Under Section 6 of the Employment Relations Act 2000, someone can ask the courts to find that he/she is in fact an employee, despite the wishes of the film production company/"employer". In other words, this is a "duck test".
The Bryson facts were;
- Bryson worked for Weta workshops as a miniature model maker for several months on regular hours and on an hourly rate ($18 an hour and from 8:00am to 5:30pm)
- there was no written contract or letter of appointment
- he transferred to Three Foot Six, the LOTR film production company, on a verbal basis
- he got 3 weeks specific training for the new role
- his partner had a baby, so he asked and they agreed he could stay on 8 to 5:30 instead of moving to 7:30am to 6pm which was normal for 3F6
- after several more months, everyone on LOTR work is issued with a 'crew memo' which read exactly like an employment contract except it states "YOU ARE A CONTRACTOR"
- Bryson is issued pay slips from 3F6 that are titled "Invoice"
- Filming of LOTR finishes, 3F6 tells Bryson his services are no longer required and no redundancy is payable as he was a contractor (baby? partner? bad timing? eh)
Bryson asks the Employment Tribunal to make a finding of fact that he is an employee so he can allege unjustifiable dismissal. The Employment Tribunal agrees with 3F6 that he is a contractor. Bryson appeals this 'finding of facts' to the Employment Court, and Judge Shaw rehears the evidence and finds that Bryson is an employee of 3F6 (This is just like the Environment Court hearing an appeal of a resource consent. It rehears the evidence and 're-makes' the council's decision.) 3F6 appeal on 'points of law' to the Court of Appeal, and convinces the majority of the Court of Appeal judges that Judge Shaw made 'an error of law' in her judgment (This is because the C of A cannot re-make the Employment Court's decision, it can only review the procedures followed for errors of law).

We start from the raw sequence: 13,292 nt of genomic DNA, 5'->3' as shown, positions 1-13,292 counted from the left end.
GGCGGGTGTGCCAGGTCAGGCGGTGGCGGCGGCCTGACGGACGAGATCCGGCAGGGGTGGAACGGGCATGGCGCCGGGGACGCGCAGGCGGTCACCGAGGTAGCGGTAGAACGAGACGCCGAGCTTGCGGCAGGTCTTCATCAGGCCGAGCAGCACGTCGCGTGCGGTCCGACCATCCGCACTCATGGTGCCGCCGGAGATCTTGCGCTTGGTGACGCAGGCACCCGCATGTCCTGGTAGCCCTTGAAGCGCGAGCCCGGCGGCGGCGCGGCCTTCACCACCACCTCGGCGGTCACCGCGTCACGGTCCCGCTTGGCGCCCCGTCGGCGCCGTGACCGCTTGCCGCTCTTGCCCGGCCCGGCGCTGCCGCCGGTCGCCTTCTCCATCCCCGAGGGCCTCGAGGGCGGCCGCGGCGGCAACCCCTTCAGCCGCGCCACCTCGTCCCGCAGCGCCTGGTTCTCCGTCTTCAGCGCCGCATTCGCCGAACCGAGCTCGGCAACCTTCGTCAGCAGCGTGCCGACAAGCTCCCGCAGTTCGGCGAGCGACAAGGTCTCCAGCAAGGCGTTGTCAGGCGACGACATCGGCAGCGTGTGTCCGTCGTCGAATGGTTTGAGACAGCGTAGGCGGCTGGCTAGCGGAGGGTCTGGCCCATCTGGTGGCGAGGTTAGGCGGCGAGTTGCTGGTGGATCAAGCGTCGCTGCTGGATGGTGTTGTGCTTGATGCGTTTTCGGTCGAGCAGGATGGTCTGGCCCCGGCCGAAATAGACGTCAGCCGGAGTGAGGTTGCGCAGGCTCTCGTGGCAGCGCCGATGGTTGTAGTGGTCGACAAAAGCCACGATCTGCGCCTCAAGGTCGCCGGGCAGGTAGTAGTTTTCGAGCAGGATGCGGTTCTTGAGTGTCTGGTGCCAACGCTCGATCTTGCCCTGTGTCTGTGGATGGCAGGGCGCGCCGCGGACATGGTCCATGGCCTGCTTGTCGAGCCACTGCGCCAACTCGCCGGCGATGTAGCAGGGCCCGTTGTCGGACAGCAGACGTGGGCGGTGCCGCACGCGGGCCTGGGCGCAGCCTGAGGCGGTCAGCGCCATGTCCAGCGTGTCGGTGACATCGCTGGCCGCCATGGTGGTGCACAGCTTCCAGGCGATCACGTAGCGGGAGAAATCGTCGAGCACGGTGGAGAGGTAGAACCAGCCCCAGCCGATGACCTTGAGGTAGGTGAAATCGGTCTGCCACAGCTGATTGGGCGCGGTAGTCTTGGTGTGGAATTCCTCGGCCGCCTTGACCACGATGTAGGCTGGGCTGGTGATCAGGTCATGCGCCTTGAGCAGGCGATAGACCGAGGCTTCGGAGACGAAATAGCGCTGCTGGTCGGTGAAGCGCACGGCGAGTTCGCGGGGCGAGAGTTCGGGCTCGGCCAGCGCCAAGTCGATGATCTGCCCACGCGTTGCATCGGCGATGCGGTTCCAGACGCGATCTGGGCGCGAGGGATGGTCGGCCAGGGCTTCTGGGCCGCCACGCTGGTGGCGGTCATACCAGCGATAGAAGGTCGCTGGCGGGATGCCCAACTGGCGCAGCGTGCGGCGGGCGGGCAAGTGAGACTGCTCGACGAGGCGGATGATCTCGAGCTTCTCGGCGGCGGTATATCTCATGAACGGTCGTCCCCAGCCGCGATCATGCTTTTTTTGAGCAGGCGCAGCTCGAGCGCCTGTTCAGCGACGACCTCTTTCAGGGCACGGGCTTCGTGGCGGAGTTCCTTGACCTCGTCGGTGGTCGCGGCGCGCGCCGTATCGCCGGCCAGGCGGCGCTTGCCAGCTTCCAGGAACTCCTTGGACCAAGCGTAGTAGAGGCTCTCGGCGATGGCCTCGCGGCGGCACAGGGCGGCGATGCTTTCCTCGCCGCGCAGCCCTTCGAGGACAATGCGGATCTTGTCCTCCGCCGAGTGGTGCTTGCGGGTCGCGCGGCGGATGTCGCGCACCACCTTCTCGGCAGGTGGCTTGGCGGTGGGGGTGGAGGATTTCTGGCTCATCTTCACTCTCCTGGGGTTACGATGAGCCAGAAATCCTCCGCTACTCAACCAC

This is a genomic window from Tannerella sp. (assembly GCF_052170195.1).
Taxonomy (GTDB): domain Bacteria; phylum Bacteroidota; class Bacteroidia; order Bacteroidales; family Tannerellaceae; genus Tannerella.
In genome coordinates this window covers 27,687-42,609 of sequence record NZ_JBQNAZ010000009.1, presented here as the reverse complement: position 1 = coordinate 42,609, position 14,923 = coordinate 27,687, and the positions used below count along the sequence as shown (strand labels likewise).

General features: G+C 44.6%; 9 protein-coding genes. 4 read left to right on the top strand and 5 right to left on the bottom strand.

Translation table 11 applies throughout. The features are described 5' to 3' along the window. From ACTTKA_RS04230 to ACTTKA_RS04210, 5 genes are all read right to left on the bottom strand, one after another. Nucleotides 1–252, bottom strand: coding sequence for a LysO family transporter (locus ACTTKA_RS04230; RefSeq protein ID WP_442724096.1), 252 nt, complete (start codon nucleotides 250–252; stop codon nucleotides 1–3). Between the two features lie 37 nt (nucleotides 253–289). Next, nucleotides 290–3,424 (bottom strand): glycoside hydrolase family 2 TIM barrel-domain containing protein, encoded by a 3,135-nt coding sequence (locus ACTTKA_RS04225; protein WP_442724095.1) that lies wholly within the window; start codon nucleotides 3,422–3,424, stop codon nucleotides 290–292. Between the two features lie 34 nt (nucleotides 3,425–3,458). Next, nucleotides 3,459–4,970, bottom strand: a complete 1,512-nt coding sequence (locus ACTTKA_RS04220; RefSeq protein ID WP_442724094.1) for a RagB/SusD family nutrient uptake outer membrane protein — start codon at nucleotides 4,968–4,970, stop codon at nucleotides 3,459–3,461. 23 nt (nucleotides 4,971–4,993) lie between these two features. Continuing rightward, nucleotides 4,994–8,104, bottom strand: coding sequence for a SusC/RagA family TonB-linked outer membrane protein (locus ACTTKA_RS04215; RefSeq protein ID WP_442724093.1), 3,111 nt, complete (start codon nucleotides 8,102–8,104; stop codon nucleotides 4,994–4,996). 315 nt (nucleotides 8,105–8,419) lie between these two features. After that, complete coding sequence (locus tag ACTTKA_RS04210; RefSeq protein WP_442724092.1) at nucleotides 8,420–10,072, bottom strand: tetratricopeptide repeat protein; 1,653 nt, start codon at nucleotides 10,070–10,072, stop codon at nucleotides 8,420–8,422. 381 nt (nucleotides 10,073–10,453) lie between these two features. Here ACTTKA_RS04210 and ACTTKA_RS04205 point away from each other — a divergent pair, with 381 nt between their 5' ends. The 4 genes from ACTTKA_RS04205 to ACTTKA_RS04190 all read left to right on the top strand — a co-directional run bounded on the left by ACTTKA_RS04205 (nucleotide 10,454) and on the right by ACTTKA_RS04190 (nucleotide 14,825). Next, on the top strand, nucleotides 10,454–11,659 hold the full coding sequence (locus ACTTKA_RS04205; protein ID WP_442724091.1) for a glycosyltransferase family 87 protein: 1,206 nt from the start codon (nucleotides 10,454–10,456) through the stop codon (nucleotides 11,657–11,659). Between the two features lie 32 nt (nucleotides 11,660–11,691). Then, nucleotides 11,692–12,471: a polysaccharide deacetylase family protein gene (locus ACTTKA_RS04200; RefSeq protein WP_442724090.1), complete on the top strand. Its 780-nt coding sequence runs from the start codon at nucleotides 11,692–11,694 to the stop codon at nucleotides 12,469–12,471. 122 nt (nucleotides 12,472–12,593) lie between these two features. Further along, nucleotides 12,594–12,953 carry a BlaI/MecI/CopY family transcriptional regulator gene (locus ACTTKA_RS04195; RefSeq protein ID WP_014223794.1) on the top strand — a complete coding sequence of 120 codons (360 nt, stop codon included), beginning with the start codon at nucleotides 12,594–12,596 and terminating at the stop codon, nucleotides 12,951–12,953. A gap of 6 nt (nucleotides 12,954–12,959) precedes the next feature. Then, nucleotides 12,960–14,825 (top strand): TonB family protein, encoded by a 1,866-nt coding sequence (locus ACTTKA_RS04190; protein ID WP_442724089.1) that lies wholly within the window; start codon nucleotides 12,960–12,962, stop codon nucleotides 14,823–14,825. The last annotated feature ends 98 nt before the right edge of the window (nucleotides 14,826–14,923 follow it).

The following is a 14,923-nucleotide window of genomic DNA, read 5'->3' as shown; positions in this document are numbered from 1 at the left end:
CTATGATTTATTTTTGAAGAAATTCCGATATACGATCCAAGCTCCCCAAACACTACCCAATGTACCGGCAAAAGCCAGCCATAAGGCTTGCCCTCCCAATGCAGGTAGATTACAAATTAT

The Supreme Court decides that there were no 'errors of law' in the Employment Court decision. Judge Shaw considered all relevant matters in the Section 6 of the Employment Relations Act 2000. Therefore the Employment Court decision, that Bryson is, on the facts of his case, an employee of 3F6, stands.
This went through the various tribunals between 2002 and 2005. It is not very plausible to state that this area of law 'lacks clarity' or that this decision is a threat to the production of The Hobbit film.